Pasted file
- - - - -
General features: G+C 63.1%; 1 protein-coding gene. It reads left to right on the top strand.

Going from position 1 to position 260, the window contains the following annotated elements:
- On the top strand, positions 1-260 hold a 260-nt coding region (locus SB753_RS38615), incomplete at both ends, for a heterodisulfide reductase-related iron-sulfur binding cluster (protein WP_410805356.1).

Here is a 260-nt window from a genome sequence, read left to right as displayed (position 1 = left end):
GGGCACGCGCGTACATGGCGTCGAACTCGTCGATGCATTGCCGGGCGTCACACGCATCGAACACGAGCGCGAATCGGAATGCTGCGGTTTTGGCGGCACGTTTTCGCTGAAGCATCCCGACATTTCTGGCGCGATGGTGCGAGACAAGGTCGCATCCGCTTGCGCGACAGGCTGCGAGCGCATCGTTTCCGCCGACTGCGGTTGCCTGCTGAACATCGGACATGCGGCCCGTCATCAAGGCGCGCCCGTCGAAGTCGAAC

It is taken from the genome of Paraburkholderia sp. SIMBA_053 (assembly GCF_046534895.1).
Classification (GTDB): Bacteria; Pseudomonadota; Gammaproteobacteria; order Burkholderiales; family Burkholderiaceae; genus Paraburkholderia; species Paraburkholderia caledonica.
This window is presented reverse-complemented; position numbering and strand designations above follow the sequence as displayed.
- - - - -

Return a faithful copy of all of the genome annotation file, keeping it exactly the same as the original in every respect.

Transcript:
General features: G+C 63.1%; 1 protein-coding gene. It reads left to right on the top strand.

Going from position 1 to position 260, the window contains the following annotated elements:
- On the top strand, positions 1-260 hold a 260-nt coding region (locus SB753_RS38615), incomplete at both ends, for a heterodisulfide reductase-related iron-sulfur binding cluster (protein WP_410805356.1).

Here is a 260-nt window from a genome sequence, read left to right as displayed (position 1 = left end):
GGGCACGCGCGTACATGGCGTCGAACTCGTCGATGCATTGCCGGGCGTCACACGCATCGAACACGAGCGCGAATCGGAATGCTGCGGTTTTGGCGGCACGTTTTCGCTGAAGCATCCCGACATTTCTGGCGCGATGGTGCGAGACAAGGTCGCATCCGCTTGCGCGACAGGCTGCGAGCGCATCGTTTCCGCCGACTGCGGTTGCCTGCTGAACATCGGACATGCGGCCCGTCATCAAGGCGCGCCCGTCGAAGTCGAAC

It is taken from the genome of Paraburkholderia sp. SIMBA_053 (assembly GCF_046534895.1).
Classification (GTDB): Bacteria; Pseudomonadota; Gammaproteobacteria; order Burkholderiales; family Burkholderiaceae; genus Paraburkholderia; species Paraburkholderia caledonica.
This window is presented reverse-complemented; position numbering and strand designations above follow the sequence as displayed.